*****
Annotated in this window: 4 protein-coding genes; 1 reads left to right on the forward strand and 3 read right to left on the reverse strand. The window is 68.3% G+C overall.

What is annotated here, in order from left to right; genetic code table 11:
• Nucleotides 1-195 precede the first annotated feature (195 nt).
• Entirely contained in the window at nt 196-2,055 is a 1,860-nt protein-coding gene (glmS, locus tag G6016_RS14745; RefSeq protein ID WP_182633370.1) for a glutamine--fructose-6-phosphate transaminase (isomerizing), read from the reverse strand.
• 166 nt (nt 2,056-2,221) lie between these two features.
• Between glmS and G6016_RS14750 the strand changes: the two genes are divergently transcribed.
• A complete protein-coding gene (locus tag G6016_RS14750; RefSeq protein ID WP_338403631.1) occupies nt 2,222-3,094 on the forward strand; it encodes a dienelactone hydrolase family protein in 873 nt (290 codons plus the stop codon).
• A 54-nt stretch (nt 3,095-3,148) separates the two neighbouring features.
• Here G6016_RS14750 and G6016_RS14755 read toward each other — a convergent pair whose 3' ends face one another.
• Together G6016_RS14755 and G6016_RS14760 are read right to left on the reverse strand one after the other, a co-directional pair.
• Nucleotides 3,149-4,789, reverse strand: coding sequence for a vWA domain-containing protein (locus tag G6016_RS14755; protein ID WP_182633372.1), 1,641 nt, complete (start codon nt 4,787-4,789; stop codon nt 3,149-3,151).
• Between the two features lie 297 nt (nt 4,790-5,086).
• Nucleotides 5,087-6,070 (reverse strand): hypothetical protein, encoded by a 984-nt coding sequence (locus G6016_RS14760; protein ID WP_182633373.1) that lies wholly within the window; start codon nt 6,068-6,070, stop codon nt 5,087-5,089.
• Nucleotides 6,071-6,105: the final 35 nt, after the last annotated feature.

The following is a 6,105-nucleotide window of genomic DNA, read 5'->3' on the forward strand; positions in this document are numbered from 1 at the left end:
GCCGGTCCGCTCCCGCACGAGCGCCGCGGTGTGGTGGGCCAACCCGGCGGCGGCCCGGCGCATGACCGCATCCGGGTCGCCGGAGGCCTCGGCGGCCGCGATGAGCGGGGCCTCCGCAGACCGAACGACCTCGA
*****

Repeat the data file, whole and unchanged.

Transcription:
Annotated in this window: 4 protein-coding genes; 1 reads left to right on the forward strand and 3 read right to left on the reverse strand. The window is 68.3% G+C overall.

What is annotated here, in order from left to right; genetic code table 11:
• Nucleotides 1-195 precede the first annotated feature (195 nt).
• Entirely contained in the window at nt 196-2,055 is a 1,860-nt protein-coding gene (glmS, locus tag G6016_RS14745; RefSeq protein ID WP_182633370.1) for a glutamine--fructose-6-phosphate transaminase (isomerizing), read from the reverse strand.
• 166 nt (nt 2,056-2,221) lie between these two features.
• Between glmS and G6016_RS14750 the strand changes: the two genes are divergently transcribed.
• A complete protein-coding gene (locus tag G6016_RS14750; RefSeq protein ID WP_338403631.1) occupies nt 2,222-3,094 on the forward strand; it encodes a dienelactone hydrolase family protein in 873 nt (290 codons plus the stop codon).
• A 54-nt stretch (nt 3,095-3,148) separates the two neighbouring features.
• Here G6016_RS14750 and G6016_RS14755 read toward each other — a convergent pair whose 3' ends face one another.
• Together G6016_RS14755 and G6016_RS14760 are read right to left on the reverse strand one after the other, a co-directional pair.
• Nucleotides 3,149-4,789, reverse strand: coding sequence for a vWA domain-containing protein (locus tag G6016_RS14755; protein ID WP_182633372.1), 1,641 nt, complete (start codon nt 4,787-4,789; stop codon nt 3,149-3,151).
• Between the two features lie 297 nt (nt 4,790-5,086).
• Nucleotides 5,087-6,070 (reverse strand): hypothetical protein, encoded by a 984-nt coding sequence (locus G6016_RS14760; protein ID WP_182633373.1) that lies wholly within the window; start codon nt 6,068-6,070, stop codon nt 5,087-5,089.
• Nucleotides 6,071-6,105: the final 35 nt, after the last annotated feature.

The following is a 6,105-nucleotide window of genomic DNA, read 5'->3' on the forward strand; positions in this document are numbered from 1 at the left end:
GCCGGTCCGCTCCCGCACGAGCGCCGCGGTGTGGTGGGCCAACCCGGCGGCGGCCCGGCGCATGACCGCATCCGGGTCGCCGGAGGCCTCGGCGGCCGCGATGAGCGGGGCCTCCGCAGACCGAACGACCTCGA